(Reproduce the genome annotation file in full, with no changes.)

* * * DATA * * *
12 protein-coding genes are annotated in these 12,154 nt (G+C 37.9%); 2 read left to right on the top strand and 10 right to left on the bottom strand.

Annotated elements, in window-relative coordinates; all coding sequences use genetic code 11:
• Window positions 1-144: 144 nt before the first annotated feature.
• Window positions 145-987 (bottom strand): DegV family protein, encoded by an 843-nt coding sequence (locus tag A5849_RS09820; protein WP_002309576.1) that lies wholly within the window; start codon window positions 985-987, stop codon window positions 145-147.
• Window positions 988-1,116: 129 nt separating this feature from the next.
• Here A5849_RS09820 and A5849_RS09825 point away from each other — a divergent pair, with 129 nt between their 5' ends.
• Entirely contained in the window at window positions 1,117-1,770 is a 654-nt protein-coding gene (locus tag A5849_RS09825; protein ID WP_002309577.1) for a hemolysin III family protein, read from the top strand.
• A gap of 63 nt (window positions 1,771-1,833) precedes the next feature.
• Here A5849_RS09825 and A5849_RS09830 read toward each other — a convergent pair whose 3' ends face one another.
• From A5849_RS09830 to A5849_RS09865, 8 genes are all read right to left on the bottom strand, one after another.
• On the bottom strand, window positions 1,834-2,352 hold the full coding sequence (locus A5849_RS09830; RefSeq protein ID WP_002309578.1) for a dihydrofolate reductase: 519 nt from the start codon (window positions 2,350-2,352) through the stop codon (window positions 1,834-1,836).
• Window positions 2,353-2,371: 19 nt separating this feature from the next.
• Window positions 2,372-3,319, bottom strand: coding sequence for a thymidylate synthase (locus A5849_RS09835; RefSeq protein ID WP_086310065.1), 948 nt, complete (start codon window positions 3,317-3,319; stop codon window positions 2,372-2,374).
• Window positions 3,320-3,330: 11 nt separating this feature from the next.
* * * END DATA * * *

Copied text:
12 protein-coding genes are annotated in these 12,154 nt (G+C 37.9%); 2 read left to right on the top strand and 10 right to left on the bottom strand.

Annotated elements, in window-relative coordinates; all coding sequences use genetic code 11:
• Window positions 1-144: 144 nt before the first annotated feature.
• Window positions 145-987 (bottom strand): DegV family protein, encoded by an 843-nt coding sequence (locus tag A5849_RS09820; protein WP_002309576.1) that lies wholly within the window; start codon window positions 985-987, stop codon window positions 145-147.
• Window positions 988-1,116: 129 nt separating this feature from the next.
• Here A5849_RS09820 and A5849_RS09825 point away from each other — a divergent pair, with 129 nt between their 5' ends.
• Entirely contained in the window at window positions 1,117-1,770 is a 654-nt protein-coding gene (locus tag A5849_RS09825; protein ID WP_002309577.1) for a hemolysin III family protein, read from the top strand.
• A gap of 63 nt (window positions 1,771-1,833) precedes the next feature.
• Here A5849_RS09825 and A5849_RS09830 read toward each other — a convergent pair whose 3' ends face one another.
• From A5849_RS09830 to A5849_RS09865, 8 genes are all read right to left on the bottom strand, one after another.
• On the bottom strand, window positions 1,834-2,352 hold the full coding sequence (locus A5849_RS09830; RefSeq protein ID WP_002309578.1) for a dihydrofolate reductase: 519 nt from the start codon (window positions 2,350-2,352) through the stop codon (window positions 1,834-1,836).
• Window positions 2,353-2,371: 19 nt separating this feature from the next.
• Window positions 2,372-3,319, bottom strand: coding sequence for a thymidylate synthase (locus A5849_RS09835; RefSeq protein ID WP_086310065.1), 948 nt, complete (start codon window positions 3,317-3,319; stop codon window positions 2,372-2,374).
• Window positions 3,320-3,330: 11 nt separating this feature from the next.